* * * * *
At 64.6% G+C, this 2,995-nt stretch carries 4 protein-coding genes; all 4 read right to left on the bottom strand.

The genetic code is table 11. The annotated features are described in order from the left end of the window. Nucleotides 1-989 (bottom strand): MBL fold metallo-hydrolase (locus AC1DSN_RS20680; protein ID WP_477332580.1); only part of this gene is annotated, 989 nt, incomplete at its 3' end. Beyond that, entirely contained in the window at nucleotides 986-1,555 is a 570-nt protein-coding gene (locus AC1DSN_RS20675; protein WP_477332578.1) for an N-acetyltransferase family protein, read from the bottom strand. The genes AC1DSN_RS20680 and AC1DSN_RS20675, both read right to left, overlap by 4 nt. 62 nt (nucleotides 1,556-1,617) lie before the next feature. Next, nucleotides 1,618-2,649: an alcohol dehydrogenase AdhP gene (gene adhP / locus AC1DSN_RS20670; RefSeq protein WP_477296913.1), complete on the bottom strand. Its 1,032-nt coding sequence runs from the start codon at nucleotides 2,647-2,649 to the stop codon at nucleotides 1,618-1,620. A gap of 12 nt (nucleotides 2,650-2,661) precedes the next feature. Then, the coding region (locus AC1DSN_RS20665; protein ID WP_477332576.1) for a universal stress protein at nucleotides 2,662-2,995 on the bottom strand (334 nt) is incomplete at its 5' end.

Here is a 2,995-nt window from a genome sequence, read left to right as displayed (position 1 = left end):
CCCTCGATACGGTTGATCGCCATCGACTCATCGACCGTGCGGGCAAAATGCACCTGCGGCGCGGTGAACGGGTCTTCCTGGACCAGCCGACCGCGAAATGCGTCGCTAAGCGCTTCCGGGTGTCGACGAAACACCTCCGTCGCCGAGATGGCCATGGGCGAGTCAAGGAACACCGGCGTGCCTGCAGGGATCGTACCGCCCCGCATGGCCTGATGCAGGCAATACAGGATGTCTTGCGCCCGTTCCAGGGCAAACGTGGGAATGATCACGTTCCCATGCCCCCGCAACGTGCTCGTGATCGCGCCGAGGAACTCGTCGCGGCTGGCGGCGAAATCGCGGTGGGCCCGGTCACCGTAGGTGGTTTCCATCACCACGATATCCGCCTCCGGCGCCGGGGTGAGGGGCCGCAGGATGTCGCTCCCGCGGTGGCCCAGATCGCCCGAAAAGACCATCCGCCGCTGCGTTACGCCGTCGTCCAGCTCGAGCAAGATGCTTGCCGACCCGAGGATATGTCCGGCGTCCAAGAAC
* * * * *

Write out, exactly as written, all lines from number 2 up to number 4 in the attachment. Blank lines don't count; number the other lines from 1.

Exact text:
The genetic code is table 11. The annotated features are described in order from the left end of the window. Nucleotides 1-989 (bottom strand): MBL fold metallo-hydrolase (locus AC1DSN_RS20680; protein ID WP_477332580.1); only part of this gene is annotated, 989 nt, incomplete at its 3' end. Beyond that, entirely contained in the window at nucleotides 986-1,555 is a 570-nt protein-coding gene (locus AC1DSN_RS20675; protein WP_477332578.1) for an N-acetyltransferase family protein, read from the bottom strand. The genes AC1DSN_RS20680 and AC1DSN_RS20675, both read right to left, overlap by 4 nt. 62 nt (nucleotides 1,556-1,617) lie before the next feature. Next, nucleotides 1,618-2,649: an alcohol dehydrogenase AdhP gene (gene adhP / locus AC1DSN_RS20670; RefSeq protein WP_477296913.1), complete on the bottom strand. Its 1,032-nt coding sequence runs from the start codon at nucleotides 2,647-2,649 to the stop codon at nucleotides 1,618-1,620. A gap of 12 nt (nucleotides 2,650-2,661) precedes the next feature. Then, the coding region (locus AC1DSN_RS20665; protein ID WP_477332576.1) for a universal stress protein at nucleotides 2,662-2,995 on the bottom strand (334 nt) is incomplete at its 5' end.

Here is a 2,995-nt window from a genome sequence, read left to right as displayed (position 1 = left end):
CCCTCGATACGGTTGATCGCCATCGACTCATCGACCGTGCGGGCAAAATGCACCTGCGGCGCGGTGAACGGGTCTTCCTGGACCAGCCGACCGCGAAATGCGTCGCTAAGCGCTTCCGGGTGTCGACGAAACACCTCCGTCGCCGAGATGGCCATGGGCGAGTCAAGGAACACCGGCGTGCCTGCAGGGATCGTACCGCCCCGCATGGCCTGATGCAGGCAATACAGGATGTCTTGCGCCCGTTCCAGGGCAAACGTGGGAATGATCACGTTCCCATGCCCCCGCAACGTGCTCGTGATCGCGCCGAGGAACTCGTCGCGGCTGGCGGCGAAATCGCGGTGGGCCCGGTCACCGTAGGTGGTTTCCATCACCACGATATCCGCCTCCGGCGCCGGGGTGAGGGGCCGCAGGATGTCGCTCCCGCGGTGGCCCAGATCGCCCGAAAAGACCATCCGCCGCTGCGTTACGCCGTCGTCCAGCTCGAGCAAGATGCTTGCCGACCCGAGGATATGTCCGGCGTCCAAGAAC